Those who suffer and die, says Kapic, can hope in Jesus.  Jesus suffered in his body and died.  But he rose and still lives.  Those who are in him suffer now and will die, but we will also rise.
None of these doctrines are new.  Kapic is not inventing Christian dogma; he is applying it to the experience of suffering.  We find hope by identifying with Jesus, in particular by identifying with his body.  Symbolically in baptism we die and rise, but we look forward to a literal resurrection after we die.  Kapic’s book is helpful precisely because it is not creative.  Christians do not hope that their immortal souls will be freed from their bodies (that’s Plato, not the Bible).  We hope that our bodies will be raised from the dead and changed.  Pain and death will end, but not bodies.
Now, let’s go back two paragraphs.  About Jesus’ ascension, I wrote: “He did not cease to exist; he went somewhere else.”  Where did Jesus go?  Where is his body?  Where is Jesus?  Kapic’s emphasis on the physicality of Jesus’ life, death, and resurrection pushes such questions to mind.  The answer, I think, is that we don’t know but are free to speculate.
In the Revelation, John sees “a door in heaven.”  The voice of Jesus invites him to “come up here.”  It’s quite likely that John, a first century Galilean fisherman, held the traditional Hebrew cosmology in which a flat earth and sky separated the heavens from the nether regions below the earth.  (Later in the book he writes of the “four corners” of the earth.)  It’s possible that John would have answered, “Jesus went to heaven, which is up there, above the sky.”
Some centuries before, Greek philosophers and astronomers had already adopted a different cosmology, though John may not have known it.  On this view, the earth is a globe at the center of the universe, with moon, sun and planets orbiting it.  Familiar with this Ptolemaic cosmology, Medieval Christians would have located “heaven” beyond the fixed stars.  Either way, with an ancient Hebrew or Medieval cosmology, Jesus’ body is in heaven.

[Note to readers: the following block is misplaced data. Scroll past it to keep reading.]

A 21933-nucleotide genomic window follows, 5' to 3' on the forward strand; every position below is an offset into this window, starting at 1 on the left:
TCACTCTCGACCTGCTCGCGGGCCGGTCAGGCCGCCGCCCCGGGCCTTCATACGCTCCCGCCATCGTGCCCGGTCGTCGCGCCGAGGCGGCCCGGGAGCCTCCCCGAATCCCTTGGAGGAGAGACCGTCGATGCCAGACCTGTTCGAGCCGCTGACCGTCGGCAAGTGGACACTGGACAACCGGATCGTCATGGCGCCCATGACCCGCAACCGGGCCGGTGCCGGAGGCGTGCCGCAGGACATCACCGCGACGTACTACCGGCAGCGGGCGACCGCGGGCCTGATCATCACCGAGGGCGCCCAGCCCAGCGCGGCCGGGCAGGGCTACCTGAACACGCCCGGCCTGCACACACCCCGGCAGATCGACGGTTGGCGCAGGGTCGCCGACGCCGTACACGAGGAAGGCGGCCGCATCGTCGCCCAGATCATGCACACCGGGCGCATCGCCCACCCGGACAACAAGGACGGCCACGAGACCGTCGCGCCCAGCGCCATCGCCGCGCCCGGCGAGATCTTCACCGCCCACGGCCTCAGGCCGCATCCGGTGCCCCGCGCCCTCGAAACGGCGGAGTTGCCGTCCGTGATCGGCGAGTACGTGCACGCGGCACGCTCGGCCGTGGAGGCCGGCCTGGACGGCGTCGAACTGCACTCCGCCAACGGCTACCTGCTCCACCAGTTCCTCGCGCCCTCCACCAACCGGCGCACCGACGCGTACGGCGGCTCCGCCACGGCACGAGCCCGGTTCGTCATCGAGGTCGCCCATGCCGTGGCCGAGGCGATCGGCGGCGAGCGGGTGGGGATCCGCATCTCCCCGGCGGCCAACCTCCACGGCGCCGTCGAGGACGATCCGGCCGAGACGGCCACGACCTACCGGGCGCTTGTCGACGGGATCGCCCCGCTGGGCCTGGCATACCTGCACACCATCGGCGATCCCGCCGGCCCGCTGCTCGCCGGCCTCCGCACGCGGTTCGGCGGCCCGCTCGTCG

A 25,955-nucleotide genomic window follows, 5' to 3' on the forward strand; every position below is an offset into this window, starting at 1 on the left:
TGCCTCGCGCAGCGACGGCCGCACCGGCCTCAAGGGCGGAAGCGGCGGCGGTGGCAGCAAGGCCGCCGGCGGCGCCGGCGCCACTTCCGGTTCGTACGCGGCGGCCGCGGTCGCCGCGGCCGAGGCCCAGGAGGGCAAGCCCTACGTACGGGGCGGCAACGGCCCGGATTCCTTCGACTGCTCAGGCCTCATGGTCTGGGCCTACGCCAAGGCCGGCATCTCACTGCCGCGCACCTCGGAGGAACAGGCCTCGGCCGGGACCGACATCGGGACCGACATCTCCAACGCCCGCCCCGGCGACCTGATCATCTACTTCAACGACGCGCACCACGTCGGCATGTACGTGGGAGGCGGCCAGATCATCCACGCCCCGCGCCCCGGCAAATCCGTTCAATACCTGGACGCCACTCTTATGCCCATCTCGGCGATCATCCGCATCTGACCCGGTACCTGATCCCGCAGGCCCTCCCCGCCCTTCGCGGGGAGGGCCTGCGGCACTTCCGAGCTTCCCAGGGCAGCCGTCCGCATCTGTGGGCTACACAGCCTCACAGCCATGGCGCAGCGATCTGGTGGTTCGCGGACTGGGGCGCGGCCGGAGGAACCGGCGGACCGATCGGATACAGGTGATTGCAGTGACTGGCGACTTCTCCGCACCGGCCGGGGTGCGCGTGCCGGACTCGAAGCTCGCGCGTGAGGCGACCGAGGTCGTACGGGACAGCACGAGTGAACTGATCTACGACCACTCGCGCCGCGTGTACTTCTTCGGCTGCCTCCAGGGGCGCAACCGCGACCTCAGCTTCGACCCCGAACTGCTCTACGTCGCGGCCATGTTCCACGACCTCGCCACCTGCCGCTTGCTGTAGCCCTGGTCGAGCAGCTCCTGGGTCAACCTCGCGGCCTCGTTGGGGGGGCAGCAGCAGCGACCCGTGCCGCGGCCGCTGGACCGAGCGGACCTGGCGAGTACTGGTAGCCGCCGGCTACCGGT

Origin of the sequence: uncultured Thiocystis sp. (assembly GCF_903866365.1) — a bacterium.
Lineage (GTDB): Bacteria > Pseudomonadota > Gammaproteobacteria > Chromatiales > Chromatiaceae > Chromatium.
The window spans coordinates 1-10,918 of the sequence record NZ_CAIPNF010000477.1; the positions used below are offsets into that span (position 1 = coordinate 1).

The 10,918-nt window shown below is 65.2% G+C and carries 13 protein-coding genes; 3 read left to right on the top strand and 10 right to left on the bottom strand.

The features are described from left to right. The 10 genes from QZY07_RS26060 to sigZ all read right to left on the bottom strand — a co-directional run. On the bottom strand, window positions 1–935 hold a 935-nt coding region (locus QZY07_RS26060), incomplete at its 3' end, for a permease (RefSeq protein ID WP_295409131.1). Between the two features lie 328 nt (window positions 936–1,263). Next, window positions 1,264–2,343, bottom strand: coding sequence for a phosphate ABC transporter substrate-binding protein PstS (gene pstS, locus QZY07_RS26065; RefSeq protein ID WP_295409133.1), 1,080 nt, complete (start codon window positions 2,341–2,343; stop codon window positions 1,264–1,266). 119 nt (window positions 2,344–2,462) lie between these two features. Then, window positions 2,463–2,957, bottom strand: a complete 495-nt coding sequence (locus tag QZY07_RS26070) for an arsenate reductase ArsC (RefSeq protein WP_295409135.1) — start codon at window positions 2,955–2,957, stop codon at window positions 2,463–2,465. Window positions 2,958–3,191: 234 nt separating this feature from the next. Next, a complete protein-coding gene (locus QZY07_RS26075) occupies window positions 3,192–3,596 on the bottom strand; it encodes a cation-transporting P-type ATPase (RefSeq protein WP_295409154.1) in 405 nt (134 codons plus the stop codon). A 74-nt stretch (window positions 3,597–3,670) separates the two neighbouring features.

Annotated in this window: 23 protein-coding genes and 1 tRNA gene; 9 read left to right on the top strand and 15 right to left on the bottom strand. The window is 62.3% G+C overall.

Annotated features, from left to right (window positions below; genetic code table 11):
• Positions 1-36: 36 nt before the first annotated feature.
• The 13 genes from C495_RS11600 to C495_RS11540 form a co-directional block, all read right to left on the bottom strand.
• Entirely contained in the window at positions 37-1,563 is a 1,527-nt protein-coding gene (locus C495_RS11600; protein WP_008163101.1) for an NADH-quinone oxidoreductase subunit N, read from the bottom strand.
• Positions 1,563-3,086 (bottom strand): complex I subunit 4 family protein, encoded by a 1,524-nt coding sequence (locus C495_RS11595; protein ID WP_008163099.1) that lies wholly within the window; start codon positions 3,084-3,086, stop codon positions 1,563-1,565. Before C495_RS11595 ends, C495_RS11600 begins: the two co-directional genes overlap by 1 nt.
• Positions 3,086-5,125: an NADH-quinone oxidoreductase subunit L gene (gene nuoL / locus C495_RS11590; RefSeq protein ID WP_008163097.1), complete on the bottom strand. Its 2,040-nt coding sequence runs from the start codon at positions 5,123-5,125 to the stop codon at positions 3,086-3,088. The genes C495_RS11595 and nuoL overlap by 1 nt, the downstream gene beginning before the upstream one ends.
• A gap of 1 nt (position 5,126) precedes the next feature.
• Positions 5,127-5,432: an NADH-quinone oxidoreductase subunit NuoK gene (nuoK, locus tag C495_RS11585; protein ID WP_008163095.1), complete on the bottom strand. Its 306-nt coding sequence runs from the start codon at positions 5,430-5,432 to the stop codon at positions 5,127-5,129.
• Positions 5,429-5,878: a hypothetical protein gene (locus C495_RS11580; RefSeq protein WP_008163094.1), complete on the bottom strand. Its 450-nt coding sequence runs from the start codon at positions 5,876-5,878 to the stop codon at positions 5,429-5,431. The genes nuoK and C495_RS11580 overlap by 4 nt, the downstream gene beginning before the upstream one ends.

In the last hundred years we have adopted a new cosmology, replete with billions of galaxies spread over mind-boggling distances.  Interestingly, we speculate (though we are not sure) that there may be dimensions of existence unobservable by telescopes.  Maybe there are many universes!  Now, where is Jesus?  We should still say: In heaven.
Christians need not think that belief in heaven is tied to any particular theory of cosmology.  Today we think there may be extra dimensions of existence; perhaps tomorrow we will know.  Science fiction authors sometimes imagine “portals” between universes.  C.S. Lewis’s Narnia stories used such ideas.  At the end of The Voyage of the Dawn Treader, Aslan makes a hole in the sky to send the children back to their world.  In a children’s story, Lewis didn’t explain how that might be.  It’s just part of Aslan’s magic.  But it’s the sort of move a knowledgeable twentieth century science fiction writer could defend.
Part of the “syndrome” of hope is imagination.  Christian doctrine teaches that Jesus is alive.  The hope of that doctrine gains vivacity when I imagine a door into heaven.



Tuesday, December 5, 2017

Faith, Hope, and Existential Choice


The Knight of Hope

Suppose we have only dreamed, or made up, all those things—trees and grass and sun and moon and stars and Aslan himself.  Suppose we have.  Than all I can say is that, in that case, the made-up things seem a good deal more important than the real ones.  Suppose this black pit of a kingdom of your is the only world.  Well, it strikes me as a pretty poor one.  And that’s a funny thing, when you come to think of it.  We’re just babies making up a game, if you’re right.  But four babies playing a game can make a play-world which licks your real world hollow.  That’s why I’m going to stand by the play world.   I’m on Aslan’s side even if there isn’t any Aslan to lead it.  I’m going to live as like a Narnian as I can even if there isn’t any Narnia.
                                                                                    --C.S. Lewis, The Silver Chair

            Let us assume, without argument, that faith is a kind of believing.  We can leave open and unanswered the question what sort of believing faith is.  I explained and defended a particular definition of faith in Why Faith is a Virtue, but the reader need not approve my view.  It’s enough, for now, to say that having faith implies believing something.  Perhaps you think faith means more than merely believing something (I would agree), but still it includes belief.  And to believe something means you think it is true.
            Imagine a person—with complete fairness, we can call him Louis Pojman—who was taught in childhood that a person must have faith to be a Christian.  His Catholic education taught young Louis a list of important propositions that all Christians must believe.  “I believe in God the Father Almighty, maker of heaven and earth…” Young Louis dutifully learned catechism.  Perhaps for a while he believed every required proposition.